Civil Monetary Penalties for OFAC Violations Increase 7 Percent - Federal Lawyer
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Civil Monetary Penalties for OFAC Violations Increase 7 Percent

OFAC Violations

Many of the civil monetary penalties for unintentional violations of the U.S. economic sanctions that are enforced by the Office of Foreign Assets Control (OFAC) at the Department of the Treasury are tied to inflation. After inflation spiked in 2022 and into 2023, OFAC announced back in January that it was increasing the penalties for violations of economic sanctions accordingly.

OFAC compliance and defense lawyer Dr. Nick Oberheiden, founding partner of the national defense firm Oberheiden P.C., explains how it works and what that means for companies that are concerned about being investigated by this important but often overlooked federal law enforcement agency.

Civil Penalties for Violating Economic Sanctions are Tied to Inflation

The U.S. is known for imposing economic sanctions on foreign nationals, companies, organizations, and even entire countries that pose a threat to American interests abroad or to U.S. national security. Those sanctions are authorized by Congress in certain circumstances by several federal laws, including the:

  1. Trading With the Enemy Act of 1917 (50 U.S.C. §§ 4301 – 4341)
  2. International Emergency Economic Powers Act of 1977 (50 U.S.C. §§ 1701 – 1709)
  3. Foreign Narcotics Kingpin Designation Act (21 U.S.C. §§ 1901 – 1908)
  4. Antiterrorism and Effective Death Penalty Act of 1996 (Public Law No. 104-132)
  5. Clean Diamond Trade Act (19 U.S.C. §§ 3901 – 3913)

OFAC is the federal agency in charge of enforcing the sanctions imposed under these laws and of penalizing American individuals and organizations that violate them, whether wilfully or not.

Importantly, the maximum amount of the civil monetary penalties that OFAC can impose for non-wilful violations of these sanctions are tied to inflation through the Federal Civil Penalties Inflation Adjustment Act Improvements Act of 2015 (Public Law No. 114–74, Section 701). This law gives OFAC the authority to adjust the financial penalties it can impose by using a formula that is meant to approximate the year-to-year inflation rate.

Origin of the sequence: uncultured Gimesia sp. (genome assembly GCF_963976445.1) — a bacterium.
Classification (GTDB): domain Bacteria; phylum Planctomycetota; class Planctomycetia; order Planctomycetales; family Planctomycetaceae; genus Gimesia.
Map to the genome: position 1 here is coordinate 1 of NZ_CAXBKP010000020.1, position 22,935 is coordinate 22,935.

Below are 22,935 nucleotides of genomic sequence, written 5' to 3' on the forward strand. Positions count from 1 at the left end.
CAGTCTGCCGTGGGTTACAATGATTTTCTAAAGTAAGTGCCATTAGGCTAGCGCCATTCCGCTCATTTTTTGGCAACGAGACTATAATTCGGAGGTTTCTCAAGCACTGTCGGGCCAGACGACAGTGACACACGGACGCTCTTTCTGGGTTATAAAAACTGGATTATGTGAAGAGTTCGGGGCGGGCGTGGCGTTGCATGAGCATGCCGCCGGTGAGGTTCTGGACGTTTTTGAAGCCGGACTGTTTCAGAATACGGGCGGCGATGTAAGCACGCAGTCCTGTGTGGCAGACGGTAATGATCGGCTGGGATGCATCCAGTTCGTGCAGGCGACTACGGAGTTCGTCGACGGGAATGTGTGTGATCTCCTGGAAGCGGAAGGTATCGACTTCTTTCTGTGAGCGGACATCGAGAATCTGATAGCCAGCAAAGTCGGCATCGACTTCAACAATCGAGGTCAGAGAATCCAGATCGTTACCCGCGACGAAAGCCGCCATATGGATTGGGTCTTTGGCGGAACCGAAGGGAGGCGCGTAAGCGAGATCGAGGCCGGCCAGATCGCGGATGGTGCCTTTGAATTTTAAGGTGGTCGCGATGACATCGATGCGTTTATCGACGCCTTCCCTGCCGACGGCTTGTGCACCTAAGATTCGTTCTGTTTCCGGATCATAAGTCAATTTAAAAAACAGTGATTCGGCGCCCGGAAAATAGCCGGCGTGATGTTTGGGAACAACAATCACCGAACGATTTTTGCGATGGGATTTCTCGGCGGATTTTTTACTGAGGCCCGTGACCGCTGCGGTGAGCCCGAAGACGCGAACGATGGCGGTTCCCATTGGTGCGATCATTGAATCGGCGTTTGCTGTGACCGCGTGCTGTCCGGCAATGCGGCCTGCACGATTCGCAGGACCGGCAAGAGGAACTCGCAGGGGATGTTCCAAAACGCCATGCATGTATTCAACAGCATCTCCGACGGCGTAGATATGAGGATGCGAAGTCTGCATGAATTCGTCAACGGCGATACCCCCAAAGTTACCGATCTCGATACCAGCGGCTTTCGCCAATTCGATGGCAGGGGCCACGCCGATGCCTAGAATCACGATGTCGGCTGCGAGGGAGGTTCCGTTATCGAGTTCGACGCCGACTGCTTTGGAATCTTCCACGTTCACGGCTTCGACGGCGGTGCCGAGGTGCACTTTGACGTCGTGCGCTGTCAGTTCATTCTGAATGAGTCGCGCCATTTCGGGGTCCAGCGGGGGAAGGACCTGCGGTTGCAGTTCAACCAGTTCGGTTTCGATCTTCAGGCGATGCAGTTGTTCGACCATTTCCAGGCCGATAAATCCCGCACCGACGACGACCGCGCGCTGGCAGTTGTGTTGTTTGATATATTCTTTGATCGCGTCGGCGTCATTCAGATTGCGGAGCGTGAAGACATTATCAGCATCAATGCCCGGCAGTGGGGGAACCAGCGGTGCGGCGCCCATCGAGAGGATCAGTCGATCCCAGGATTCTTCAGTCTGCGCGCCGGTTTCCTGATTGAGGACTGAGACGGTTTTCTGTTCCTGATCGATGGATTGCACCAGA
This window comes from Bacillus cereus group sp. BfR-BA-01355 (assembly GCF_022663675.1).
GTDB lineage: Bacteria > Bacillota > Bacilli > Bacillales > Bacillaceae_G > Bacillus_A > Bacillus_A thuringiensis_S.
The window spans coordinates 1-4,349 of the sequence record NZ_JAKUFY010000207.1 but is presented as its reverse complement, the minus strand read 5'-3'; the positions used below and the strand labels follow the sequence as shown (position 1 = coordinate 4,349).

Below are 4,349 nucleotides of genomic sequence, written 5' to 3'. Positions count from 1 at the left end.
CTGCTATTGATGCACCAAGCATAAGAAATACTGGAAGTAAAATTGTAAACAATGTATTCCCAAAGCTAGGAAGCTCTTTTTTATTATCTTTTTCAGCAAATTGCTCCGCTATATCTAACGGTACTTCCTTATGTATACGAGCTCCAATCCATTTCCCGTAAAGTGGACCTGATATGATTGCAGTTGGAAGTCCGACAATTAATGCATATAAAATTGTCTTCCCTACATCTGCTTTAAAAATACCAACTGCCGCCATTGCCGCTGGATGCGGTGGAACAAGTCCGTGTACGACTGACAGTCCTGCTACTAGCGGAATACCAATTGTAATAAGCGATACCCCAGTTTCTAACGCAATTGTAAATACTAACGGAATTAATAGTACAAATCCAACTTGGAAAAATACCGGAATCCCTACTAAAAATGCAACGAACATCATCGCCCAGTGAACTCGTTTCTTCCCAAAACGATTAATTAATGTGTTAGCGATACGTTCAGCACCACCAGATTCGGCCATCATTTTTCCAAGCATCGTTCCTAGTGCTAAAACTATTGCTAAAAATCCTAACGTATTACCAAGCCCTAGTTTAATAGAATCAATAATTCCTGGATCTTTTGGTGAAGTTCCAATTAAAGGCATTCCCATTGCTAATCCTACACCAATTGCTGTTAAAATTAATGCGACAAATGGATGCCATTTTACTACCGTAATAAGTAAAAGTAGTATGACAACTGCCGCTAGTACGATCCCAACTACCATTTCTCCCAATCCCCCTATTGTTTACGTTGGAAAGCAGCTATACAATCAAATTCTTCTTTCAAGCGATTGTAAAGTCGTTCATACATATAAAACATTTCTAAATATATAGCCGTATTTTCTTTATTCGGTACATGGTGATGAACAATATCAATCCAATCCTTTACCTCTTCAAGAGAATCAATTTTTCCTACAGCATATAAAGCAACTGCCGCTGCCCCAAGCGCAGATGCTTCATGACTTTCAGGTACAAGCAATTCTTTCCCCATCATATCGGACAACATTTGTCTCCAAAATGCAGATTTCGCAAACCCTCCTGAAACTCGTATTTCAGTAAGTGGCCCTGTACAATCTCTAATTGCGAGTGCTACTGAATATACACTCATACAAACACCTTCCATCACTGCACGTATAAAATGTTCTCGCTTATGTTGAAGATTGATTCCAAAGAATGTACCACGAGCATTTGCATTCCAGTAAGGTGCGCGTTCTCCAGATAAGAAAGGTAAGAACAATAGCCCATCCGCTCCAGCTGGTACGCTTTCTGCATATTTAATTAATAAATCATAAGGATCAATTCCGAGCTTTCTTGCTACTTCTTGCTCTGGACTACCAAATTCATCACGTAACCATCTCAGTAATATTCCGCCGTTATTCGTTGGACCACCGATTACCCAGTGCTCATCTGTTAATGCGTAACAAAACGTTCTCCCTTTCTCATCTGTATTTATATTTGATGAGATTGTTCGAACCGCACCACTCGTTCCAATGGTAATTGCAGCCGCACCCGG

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OFAC Raises Penalties Over 7 Percent for 2023

2021 and 2022 were well known in America, and worldwide, as being years of very high inflation. While economic experts believe that 2 percent is ideal for growth and stability, these two years saw inflation rates over three times as high as that goal.

Accordingly, OFAC issued a final rule, published at 88 Fed. Reg. 2229 (Jan. 13, 2023), that announced that it was increasing the maximum civil monetary penalties for violating economic sanctions by 7.745 percent. This increase went into effect immediately, on January 13, 2023, and applied to all OFAC penalties going forward, even if the case involved a sanctions violation that had happened before that date.

What That Means for the Penalties of Each Import/Export Law That OFAC Enforces

To complicate matters, OFAC enforces numerous import and export laws, including the five mentioned above. Each of them has its own set of civil penalties for a non-wilful violation, ranging from less than $17,000 to over $1.7 million. OFAC’s announcement means that each of those sets of civil monetary penalties will increase by 7.745 percent. The new maximum penalties are now the following amounts in 2023: